My favourite homework to be asked for help with is, unsurprisingly, ‘make a board game of…’ And with the kids going ‘back to school’ on Monday I thought I would share some game making ideas that all the family can get on board with!
They require varying amounts of equipment/ technology and assistance and will appeal to different ages. I haven’t assigned ages to the games – you know your children and now we are at home we can educate them based on what is most appropriate to their needs rather than what month and year they were born in. Things like dice and pawns may be useful for some of them but just use whatever you have to hand – raid the plastic farm animals or the kinder egg toys! No dice? Remember the spinners you used to get on the back of selection boxes? You could spend some time engineering one of those and doing some testing and refining to make sure it is truly random.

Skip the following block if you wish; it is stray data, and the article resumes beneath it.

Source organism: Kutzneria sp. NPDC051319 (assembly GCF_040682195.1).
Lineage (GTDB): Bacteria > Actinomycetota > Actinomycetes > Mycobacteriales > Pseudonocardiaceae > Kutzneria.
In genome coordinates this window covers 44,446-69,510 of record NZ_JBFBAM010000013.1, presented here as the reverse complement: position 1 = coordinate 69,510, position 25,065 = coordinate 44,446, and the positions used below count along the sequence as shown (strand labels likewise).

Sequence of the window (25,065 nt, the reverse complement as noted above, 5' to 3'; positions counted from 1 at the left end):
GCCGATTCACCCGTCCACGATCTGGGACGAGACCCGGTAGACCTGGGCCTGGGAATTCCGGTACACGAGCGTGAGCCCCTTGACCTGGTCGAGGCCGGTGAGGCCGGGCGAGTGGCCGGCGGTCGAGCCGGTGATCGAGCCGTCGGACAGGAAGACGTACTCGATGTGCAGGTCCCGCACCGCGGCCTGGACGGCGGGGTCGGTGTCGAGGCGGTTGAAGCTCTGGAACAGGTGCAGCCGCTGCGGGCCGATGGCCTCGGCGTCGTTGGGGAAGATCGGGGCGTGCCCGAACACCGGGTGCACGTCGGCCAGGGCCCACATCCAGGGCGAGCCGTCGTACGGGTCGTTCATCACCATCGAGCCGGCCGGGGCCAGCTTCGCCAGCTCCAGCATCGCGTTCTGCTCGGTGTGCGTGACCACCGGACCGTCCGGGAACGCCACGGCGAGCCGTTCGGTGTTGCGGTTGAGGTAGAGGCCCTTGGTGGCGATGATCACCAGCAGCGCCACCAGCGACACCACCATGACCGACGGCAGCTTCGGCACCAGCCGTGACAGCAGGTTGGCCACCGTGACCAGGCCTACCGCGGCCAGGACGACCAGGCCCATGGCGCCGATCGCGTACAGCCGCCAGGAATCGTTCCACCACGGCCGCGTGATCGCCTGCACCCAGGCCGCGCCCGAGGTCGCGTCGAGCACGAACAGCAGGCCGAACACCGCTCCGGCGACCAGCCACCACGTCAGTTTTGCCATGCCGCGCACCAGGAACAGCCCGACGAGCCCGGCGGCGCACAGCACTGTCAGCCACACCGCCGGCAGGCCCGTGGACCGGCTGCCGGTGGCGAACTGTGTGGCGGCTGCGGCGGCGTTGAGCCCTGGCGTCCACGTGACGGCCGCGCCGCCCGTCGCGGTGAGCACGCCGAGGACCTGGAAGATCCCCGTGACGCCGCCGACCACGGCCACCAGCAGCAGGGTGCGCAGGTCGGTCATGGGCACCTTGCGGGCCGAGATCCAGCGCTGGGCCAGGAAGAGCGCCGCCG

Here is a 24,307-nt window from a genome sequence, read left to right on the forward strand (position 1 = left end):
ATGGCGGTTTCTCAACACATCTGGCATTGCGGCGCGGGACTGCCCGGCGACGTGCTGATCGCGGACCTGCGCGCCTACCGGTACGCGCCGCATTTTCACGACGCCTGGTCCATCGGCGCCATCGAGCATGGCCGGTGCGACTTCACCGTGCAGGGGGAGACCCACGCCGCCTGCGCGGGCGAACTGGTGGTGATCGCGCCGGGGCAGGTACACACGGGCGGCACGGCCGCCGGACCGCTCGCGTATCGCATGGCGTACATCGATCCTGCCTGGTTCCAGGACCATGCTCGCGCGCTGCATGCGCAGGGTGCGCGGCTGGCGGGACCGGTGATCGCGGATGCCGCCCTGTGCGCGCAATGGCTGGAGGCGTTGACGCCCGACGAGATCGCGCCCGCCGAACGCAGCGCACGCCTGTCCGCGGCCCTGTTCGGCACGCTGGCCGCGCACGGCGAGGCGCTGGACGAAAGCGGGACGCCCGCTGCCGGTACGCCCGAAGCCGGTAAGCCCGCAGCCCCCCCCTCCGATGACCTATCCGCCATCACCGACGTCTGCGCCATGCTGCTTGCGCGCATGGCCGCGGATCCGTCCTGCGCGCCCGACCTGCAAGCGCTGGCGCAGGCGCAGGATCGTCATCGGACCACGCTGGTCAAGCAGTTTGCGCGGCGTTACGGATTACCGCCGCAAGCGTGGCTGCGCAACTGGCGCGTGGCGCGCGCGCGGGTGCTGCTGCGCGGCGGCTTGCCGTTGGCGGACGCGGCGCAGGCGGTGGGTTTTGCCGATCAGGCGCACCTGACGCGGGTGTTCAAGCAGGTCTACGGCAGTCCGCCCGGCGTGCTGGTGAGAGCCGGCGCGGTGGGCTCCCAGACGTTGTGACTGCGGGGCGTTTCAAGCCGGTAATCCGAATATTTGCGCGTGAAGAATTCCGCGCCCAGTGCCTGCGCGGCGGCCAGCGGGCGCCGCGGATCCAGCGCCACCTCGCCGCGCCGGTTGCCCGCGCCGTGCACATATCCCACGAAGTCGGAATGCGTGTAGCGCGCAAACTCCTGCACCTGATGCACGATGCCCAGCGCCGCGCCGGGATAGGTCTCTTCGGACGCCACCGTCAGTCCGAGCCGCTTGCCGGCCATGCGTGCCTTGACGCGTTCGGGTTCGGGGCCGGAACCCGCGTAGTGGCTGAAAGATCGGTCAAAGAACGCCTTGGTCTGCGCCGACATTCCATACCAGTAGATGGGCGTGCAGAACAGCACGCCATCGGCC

You will need: Thin paper, a thicker grade of paper or card, string or tape.
1. Cut out your kippers from the thin paper (traditionally newspaper was used)
2. Make sure they are all identical sizes (you don’t want any unfairness – believe me!).
3. Write names on the kippers.
4. Lay out a starting line and a finish line on the floor.
5. Space the kippers out along the starting line.
6. On ‘Go’ players have to use their thicker piece of paper or card to waft their Kipper repeatedly until it makes it over the finish line.
Educational Value: It depends on how much you let the children do, the cutting out can help them practice their finer motor skills. It’s also surprisingly athletic!!
Snakes and Ladders
You will need: a patio is ideal for this, if not just some concrete and a tape measure, chalks, a sunny day, dice.
Or, a sheet of card, a ruler, colours, dice.